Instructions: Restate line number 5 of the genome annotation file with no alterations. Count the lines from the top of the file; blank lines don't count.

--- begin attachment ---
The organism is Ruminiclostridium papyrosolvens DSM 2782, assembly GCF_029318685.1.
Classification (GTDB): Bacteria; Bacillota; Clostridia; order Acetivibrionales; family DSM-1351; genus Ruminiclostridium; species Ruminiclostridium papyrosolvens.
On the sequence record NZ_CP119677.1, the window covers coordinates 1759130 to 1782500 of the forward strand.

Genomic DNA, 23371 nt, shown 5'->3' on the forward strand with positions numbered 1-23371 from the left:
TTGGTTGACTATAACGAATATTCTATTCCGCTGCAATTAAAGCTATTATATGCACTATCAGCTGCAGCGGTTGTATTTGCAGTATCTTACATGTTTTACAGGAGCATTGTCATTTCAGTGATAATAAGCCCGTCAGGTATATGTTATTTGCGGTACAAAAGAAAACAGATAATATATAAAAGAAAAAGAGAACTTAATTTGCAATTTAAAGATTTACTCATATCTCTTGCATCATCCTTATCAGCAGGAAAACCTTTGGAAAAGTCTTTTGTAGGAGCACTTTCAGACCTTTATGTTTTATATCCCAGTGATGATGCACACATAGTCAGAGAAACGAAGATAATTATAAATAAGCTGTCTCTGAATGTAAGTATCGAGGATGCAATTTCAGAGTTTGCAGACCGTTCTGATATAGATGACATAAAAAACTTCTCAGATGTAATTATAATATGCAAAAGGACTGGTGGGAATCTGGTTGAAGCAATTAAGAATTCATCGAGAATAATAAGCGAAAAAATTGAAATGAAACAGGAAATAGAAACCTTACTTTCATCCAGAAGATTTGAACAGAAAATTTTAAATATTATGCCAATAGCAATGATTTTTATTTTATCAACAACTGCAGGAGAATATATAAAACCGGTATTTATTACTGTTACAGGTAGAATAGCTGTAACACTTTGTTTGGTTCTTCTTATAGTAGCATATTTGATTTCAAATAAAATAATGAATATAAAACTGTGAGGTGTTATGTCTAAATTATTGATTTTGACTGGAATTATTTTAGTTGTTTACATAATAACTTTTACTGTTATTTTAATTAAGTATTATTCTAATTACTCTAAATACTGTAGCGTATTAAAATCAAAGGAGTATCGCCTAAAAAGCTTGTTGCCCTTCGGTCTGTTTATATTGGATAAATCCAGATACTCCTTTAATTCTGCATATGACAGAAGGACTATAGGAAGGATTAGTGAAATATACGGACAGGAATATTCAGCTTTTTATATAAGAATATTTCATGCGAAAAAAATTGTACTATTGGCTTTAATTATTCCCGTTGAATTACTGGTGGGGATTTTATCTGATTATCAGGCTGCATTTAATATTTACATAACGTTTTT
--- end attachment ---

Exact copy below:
TTGGTTGACTATAACGAATATTCTATTCCGCTGCAATTAAAGCTATTATATGCACTATCAGCTGCAGCGGTTGTATTTGCAGTATCTTACATGTTTTACAGGAGCATTGTCATTTCAGTGATAATAAGCCCGTCAGGTATATGTTATTTGCGGTACAAAAGAAAACAGATAATATATAAAAGAAAAAGAGAACTTAATTTGCAATTTAAAGATTTACTCATATCTCTTGCATCATCCTTATCAGCAGGAAAACCTTTGGAAAAGTCTTTTGTAGGAGCACTTTCAGACCTTTATGTTTTATATCCCAGTGATGATGCACACATAGTCAGAGAAACGAAGATAATTATAAATAAGCTGTCTCTGAATGTAAGTATCGAGGATGCAATTTCAGAGTTTGCAGACCGTTCTGATATAGATGACATAAAAAACTTCTCAGATGTAATTATAATATGCAAAAGGACTGGTGGGAATCTGGTTGAAGCAATTAAGAATTCATCGAGAATAATAAGCGAAAAAATTGAAATGAAACAGGAAATAGAAACCTTACTTTCATCCAGAAGATTTGAACAGAAAATTTTAAATATTATGCCAATAGCAATGATTTTTATTTTATCAACAACTGCAGGAGAATATATAAAACCGGTATTTATTACTGTTACAGGTAGAATAGCTGTAACACTTTGTTTGGTTCTTCTTATAGTAGCATATTTGATTTCAAATAAAATAATGAATATAAAACTGTGAGGTGTTATGTCTAAATTATTGATTTTGACTGGAATTATTTTAGTTGTTTACATAATAACTTTTACTGTTATTTTAATTAAGTATTATTCTAATTACTCTAAATACTGTAGCGTATTAAAATCAAAGGAGTATCGCCTAAAAAGCTTGTTGCCCTTCGGTCTGTTTATATTGGATAAATCCAGATACTCCTTTAATTCTGCATATGACAGAAGGACTATAGGAAGGATTAGTGAAATATACGGACAGGAATATTCAGCTTTTTATATAAGAATATTTCATGCGAAAAAAATTGTACTATTGGCTTTAATTATTCCCGTTGAATTACTGGTGGGGATTTTATCTGATTATCAGGCTGCATTTAATATTTACATAACGTTTTT